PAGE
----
The Guide to Buying the Best Flounder Gig For Sale

Best Flounder Gig, Flounder Gigging -

The Guide to Buying the Best Flounder Gig For Sale

Flounder Gigs are the core item in the flounder gigging and fish gigging sport that will first and foremost make or break your fishing trip. This blog will discuss some of the talking points commercial, recreational, professional, and amateur fishermen have inquired about during the search of their flounder gig

Whether you are gigging flounder, bowfin, suckers, sheepshead, bullhead, frogs, carp, gar, or drum, a quality fish gig will go a long way in accomplishing the task of gigging the fish and preventing them from flopping off before you pull them in the boat or on shore. 

5 Tips to Buy the Best Gig:

1 - Strength

Whether you are gigging flounder or any other fish, the strength of the gig is often the most overlooked aspect that can end your trip early. The gig should have a professional weld seam or be machined to form a uniform solid piece. 

LOOK OUT FOR: A common cost savings measure is for manufacturers to tack weld the tines to a thin sheet metal-like housing. Other manufacturers will thread screws on the end of the gig to screw into a metal pole, which overtime can cause threads to seize up from saltwater exposure, become stripped, bend, or a weak link that can break when poling a flounder boat. 

We spend most of our time flounder gigging from a boat, but sometimes we opt to wade and gig. When poling from the boat, the flounder gigs are used to push the boat off the shore when it's too shallow or towards the shore when it's too deep. It’s important to consider these implications when searching for a flounder gig. There are few gigs that have the solid foundation that is required to hold up to this abuse. 

2 - Corrosion Resistance

Flounder gigging is done in bays, which is made of some of the harshest saltwater there is. Corrosion resistance is extremely important when gigging, and can determine whether your flounder gig lasts one trip or several trips. To ensure your gig lasts a long time, make sure it is completely resistant to corrosion. There are many alloys that are strong that would make good fish gigs, but there are few alloys that are made for flounder gigging. Fish gigging can be done in freshwater while flounder gigging is saltwater only. The best flounder gigs are going to be made from a premium grade of stainless steel, titanium, or tungsten carbide. Premium grades of stainless steel include 316 or 17-4 stainless steel. Grades that are lower than this are almost guaranteed to fail.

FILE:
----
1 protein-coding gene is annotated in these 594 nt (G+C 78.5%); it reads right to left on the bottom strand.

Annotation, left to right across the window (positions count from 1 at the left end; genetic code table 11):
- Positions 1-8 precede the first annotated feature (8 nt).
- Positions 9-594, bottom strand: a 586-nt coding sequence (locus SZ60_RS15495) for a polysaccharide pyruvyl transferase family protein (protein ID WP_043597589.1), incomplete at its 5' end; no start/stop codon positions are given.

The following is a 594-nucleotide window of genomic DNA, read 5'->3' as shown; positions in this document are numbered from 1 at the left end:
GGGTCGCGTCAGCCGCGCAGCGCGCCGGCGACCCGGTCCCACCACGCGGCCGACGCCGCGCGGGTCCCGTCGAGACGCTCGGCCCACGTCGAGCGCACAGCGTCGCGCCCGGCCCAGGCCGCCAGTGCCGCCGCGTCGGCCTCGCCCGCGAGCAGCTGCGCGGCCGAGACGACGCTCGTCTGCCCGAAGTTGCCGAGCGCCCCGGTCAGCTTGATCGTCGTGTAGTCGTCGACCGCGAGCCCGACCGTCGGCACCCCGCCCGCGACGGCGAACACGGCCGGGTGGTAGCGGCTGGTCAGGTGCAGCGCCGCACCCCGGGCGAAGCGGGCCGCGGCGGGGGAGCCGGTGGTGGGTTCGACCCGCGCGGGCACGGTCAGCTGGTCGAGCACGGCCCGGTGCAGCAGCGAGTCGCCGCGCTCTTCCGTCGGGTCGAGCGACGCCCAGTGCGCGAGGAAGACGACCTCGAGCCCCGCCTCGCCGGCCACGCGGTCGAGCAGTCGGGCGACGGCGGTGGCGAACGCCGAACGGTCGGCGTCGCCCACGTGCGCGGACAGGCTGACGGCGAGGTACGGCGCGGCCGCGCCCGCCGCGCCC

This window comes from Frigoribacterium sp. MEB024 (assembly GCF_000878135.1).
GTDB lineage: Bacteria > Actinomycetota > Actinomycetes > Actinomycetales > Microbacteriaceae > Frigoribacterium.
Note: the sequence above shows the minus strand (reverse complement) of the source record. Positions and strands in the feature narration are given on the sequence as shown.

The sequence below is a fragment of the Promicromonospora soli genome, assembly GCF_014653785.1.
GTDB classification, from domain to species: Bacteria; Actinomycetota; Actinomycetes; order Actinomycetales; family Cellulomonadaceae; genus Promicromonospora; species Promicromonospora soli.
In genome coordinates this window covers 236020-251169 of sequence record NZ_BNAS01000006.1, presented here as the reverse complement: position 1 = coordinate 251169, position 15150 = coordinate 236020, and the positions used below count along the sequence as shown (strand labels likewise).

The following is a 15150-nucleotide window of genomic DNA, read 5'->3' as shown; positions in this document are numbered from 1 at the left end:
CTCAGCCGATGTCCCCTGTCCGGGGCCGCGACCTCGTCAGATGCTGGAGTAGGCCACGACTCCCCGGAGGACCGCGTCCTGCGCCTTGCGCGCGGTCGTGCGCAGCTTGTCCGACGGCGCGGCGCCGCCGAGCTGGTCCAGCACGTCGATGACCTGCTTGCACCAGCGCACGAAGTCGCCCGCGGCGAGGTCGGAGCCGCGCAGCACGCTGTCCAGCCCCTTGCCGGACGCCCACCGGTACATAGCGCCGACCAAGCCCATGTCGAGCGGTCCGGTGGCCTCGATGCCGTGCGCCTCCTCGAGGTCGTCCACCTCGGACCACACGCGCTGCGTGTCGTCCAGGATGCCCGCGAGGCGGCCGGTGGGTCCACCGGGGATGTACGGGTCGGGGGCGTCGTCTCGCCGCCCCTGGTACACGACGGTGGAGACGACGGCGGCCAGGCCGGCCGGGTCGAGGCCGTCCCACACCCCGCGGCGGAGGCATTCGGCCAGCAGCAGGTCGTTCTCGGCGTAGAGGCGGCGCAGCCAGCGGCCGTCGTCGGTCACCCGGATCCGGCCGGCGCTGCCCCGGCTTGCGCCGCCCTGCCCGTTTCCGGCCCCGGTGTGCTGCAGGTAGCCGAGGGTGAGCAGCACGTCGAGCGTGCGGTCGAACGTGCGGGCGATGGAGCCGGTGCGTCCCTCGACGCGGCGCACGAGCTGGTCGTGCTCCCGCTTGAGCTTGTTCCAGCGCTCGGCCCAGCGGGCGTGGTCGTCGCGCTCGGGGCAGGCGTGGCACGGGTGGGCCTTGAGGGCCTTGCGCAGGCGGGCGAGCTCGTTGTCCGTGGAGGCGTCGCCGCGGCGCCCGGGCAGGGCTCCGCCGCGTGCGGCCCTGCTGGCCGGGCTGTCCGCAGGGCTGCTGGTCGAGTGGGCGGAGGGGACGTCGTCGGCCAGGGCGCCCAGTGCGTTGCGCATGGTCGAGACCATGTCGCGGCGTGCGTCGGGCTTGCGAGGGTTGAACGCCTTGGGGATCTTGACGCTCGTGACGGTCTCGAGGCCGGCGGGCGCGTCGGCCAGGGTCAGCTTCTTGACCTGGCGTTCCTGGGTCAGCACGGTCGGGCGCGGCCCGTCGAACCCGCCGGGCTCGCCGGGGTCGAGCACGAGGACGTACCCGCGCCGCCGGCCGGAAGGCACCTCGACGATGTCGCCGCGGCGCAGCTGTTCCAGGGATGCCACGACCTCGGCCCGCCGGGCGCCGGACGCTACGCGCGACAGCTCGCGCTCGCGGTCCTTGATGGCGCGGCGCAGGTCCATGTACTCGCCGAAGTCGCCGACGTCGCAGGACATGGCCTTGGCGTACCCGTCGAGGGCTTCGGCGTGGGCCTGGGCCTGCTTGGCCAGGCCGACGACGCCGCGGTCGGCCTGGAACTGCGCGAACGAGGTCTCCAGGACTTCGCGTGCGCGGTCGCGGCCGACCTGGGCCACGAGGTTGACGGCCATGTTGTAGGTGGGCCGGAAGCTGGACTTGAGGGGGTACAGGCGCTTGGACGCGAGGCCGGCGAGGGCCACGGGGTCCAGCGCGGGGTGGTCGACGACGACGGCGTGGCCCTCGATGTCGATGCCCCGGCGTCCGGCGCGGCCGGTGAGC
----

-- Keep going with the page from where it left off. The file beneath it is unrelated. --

LOOK OUT FOR: Manufacturers will powder coat typical iron steel or they will use a low grade stainless steel such as 304 or 308 and claim it is resistant to corrosion. The truth is, as soon as you use the gig, it will start corroding and weakening the second it touches saltwater. We have tested several powder coated gigs in the past, and the powder coat falls off the first time you gig a flounder. The sand and rocks on the bay bottom will also remove the powder coat. It is actually a bit unsafe, because the powder coat material can be left inside the fish fillets after being gigged. The low grade stainless steels are not a good option for similar reasoning, the rust not only weakens the gig but it can be injected into the fish fillets when you gig them. 304 and 308 stainless steels are very cheap alternatives that classify as "stainless" but are not corrosion resistant. You are better off finding a good company that sells quality flounder gigging equipment and purchasing a flounder gig that will hold up for the long haul. 

When searching for a gig, make sure it is 316 stainless steel, titanium or tungsten carbide. Out of these materials, 316 stainless steel is the most cost effective and maintains extreme resistance to corrosion. 

3 - Sharpness